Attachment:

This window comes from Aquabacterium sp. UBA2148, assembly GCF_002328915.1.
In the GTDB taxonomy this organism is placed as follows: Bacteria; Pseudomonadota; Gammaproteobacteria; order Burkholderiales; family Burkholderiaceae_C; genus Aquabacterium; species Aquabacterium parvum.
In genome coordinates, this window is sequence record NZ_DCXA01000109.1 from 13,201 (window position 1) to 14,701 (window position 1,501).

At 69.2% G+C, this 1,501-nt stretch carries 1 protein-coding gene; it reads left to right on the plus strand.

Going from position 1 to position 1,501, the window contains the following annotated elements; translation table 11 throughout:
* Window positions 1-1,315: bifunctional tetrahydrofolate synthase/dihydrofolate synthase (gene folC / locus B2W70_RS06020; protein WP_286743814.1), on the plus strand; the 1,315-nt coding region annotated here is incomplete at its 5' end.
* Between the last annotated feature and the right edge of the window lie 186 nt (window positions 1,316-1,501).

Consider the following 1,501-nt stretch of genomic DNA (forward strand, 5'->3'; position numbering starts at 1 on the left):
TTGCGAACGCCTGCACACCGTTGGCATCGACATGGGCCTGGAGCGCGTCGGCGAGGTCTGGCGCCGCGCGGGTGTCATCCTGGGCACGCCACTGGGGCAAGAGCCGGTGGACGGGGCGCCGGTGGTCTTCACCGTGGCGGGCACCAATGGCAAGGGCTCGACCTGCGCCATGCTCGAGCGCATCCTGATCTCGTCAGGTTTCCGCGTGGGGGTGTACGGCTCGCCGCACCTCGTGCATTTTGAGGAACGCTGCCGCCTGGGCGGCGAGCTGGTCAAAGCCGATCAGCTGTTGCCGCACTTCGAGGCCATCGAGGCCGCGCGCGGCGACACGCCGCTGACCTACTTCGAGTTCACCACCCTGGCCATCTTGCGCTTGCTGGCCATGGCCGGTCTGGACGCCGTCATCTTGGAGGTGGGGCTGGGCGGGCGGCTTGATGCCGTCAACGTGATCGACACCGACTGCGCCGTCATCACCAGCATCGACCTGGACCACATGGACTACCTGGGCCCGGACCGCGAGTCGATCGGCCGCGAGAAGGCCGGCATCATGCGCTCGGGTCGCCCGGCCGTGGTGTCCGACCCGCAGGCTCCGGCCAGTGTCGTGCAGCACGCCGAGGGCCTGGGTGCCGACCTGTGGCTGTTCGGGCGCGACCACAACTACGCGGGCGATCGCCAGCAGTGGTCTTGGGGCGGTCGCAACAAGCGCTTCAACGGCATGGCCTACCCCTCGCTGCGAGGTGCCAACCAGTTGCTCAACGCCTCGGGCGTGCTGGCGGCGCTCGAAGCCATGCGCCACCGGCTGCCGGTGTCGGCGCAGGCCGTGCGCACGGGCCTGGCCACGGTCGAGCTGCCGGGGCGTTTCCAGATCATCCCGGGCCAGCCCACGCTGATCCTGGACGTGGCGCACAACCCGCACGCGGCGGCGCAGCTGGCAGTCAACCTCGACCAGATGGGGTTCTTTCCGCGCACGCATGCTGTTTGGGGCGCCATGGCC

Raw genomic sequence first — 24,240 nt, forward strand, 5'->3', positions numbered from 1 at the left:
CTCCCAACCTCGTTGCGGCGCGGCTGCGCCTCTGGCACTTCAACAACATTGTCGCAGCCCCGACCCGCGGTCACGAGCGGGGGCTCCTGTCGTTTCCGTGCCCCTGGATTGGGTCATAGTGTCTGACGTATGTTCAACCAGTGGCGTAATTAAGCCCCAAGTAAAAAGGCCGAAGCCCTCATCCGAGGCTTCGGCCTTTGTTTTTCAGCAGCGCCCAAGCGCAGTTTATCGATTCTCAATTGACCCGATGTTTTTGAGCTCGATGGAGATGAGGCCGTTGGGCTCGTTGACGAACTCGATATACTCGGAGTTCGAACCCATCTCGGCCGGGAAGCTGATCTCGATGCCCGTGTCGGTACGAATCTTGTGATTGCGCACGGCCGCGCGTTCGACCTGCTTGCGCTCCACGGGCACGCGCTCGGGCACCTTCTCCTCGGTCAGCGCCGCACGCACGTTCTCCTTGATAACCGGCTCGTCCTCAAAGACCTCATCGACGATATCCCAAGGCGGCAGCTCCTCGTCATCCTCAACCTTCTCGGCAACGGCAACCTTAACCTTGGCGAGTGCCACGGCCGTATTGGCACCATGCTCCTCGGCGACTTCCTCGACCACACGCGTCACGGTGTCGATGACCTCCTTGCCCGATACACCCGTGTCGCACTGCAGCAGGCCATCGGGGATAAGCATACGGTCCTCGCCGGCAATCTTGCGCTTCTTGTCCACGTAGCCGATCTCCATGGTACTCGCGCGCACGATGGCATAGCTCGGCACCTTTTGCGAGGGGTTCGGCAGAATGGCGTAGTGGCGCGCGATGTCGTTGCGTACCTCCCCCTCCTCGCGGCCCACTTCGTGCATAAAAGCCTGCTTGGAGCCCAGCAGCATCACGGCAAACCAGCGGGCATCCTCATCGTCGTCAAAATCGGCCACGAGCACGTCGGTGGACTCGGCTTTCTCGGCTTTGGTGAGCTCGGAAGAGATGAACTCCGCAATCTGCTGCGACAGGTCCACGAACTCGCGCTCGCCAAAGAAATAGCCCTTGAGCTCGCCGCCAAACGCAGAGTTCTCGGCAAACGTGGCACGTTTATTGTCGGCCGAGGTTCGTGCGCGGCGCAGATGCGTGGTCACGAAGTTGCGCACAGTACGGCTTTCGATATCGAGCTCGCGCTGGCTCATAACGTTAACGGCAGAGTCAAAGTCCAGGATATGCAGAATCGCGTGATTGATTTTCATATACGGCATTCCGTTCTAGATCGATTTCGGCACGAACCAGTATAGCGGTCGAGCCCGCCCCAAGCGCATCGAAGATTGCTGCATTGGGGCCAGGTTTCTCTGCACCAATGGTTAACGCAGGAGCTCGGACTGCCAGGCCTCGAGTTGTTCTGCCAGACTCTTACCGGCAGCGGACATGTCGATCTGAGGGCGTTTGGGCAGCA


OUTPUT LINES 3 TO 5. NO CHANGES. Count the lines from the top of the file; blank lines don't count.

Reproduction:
In genome coordinates, this window is sequence record NZ_DCXA01000109.1 from 13,201 (window position 1) to 14,701 (window position 1,501).

At 69.2% G+C, this 1,501-nt stretch carries 1 protein-coding gene; it reads left to right on the plus strand.

Going from position 1 to position 1,501, the window contains the following annotated elements; translation table 11 throughout: